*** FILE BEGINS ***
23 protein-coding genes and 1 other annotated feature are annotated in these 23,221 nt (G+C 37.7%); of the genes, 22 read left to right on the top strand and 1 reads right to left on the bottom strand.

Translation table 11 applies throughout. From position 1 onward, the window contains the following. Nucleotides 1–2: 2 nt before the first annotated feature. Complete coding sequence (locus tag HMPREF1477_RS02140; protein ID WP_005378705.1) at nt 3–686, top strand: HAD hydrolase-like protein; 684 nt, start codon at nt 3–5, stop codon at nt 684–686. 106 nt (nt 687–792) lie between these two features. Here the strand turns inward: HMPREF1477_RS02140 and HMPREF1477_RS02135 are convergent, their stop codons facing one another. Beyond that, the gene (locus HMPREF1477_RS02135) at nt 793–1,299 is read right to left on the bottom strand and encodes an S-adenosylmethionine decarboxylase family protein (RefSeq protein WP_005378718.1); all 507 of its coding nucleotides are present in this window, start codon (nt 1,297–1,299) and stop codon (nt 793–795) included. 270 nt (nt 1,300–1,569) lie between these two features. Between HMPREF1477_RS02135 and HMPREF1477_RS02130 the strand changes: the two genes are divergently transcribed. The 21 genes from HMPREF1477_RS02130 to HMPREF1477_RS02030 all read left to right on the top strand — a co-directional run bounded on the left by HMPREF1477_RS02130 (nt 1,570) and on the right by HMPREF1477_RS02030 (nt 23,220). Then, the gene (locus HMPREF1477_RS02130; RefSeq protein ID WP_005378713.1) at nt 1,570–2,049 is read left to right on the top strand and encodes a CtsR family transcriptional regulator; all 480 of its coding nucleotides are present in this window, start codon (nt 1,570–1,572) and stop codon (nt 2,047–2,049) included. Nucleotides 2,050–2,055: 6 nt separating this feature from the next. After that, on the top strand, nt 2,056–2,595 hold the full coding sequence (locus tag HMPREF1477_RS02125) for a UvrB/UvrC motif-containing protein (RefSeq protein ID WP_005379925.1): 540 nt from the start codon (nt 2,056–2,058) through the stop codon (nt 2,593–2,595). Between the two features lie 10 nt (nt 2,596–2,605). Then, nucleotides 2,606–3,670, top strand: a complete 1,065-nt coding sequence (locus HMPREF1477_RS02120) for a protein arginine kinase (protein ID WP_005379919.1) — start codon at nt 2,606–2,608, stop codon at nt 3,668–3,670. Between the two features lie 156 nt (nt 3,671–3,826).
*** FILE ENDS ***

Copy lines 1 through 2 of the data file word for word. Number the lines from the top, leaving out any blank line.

23 protein-coding genes and 1 other annotated feature are annotated in these 23,221 nt (G+C 37.7%); of the genes, 22 read left to right on the top strand and 1 reads right to left on the bottom strand.

Translation table 11 applies throughout. From position 1 onward, the window contains the following. Nucleotides 1–2: 2 nt before the first annotated feature. Complete coding sequence (locus tag HMPREF1477_RS02140; protein ID WP_005378705.1) at nt 3–686, top strand: HAD hydrolase-like protein; 684 nt, start codon at nt 3–5, stop codon at nt 684–686. 106 nt (nt 687–792) lie between these two features. Here the strand turns inward: HMPREF1477_RS02140 and HMPREF1477_RS02135 are convergent, their stop codons facing one another. Beyond that, the gene (locus HMPREF1477_RS02135) at nt 793–1,299 is read right to left on the bottom strand and encodes an S-adenosylmethionine decarboxylase family protein (RefSeq protein WP_005378718.1); all 507 of its coding nucleotides are present in this window, start codon (nt 1,297–1,299) and stop codon (nt 793–795) included. 270 nt (nt 1,300–1,569) lie between these two features. Between HMPREF1477_RS02135 and HMPREF1477_RS02130 the strand changes: the two genes are divergently transcribed. The 21 genes from HMPREF1477_RS02130 to HMPREF1477_RS02030 all read left to right on the top strand — a co-directional run bounded on the left by HMPREF1477_RS02130 (nt 1,570) and on the right by HMPREF1477_RS02030 (nt 23,220). Then, the gene (locus HMPREF1477_RS02130; RefSeq protein ID WP_005378713.1) at nt 1,570–2,049 is read left to right on the top strand and encodes a CtsR family transcriptional regulator; all 480 of its coding nucleotides are present in this window, start codon (nt 1,570–1,572) and stop codon (nt 2,047–2,049) included. Nucleotides 2,050–2,055: 6 nt separating this feature from the next. After that, on the top strand, nt 2,056–2,595 hold the full coding sequence (locus tag HMPREF1477_RS02125) for a UvrB/UvrC motif-containing protein (RefSeq protein ID WP_005379925.1): 540 nt from the start codon (nt 2,056–2,058) through the stop codon (nt 2,593–2,595). Between the two features lie 10 nt (nt 2,596–2,605). Then, nucleotides 2,606–3,670, top strand: a complete 1,065-nt coding sequence (locus HMPREF1477_RS02120) for a protein arginine kinase (protein ID WP_005379919.1) — start codon at nt 2,606–2,608, stop codon at nt 3,668–3,670. Between the two features lie 156 nt (nt 3,671–3,826).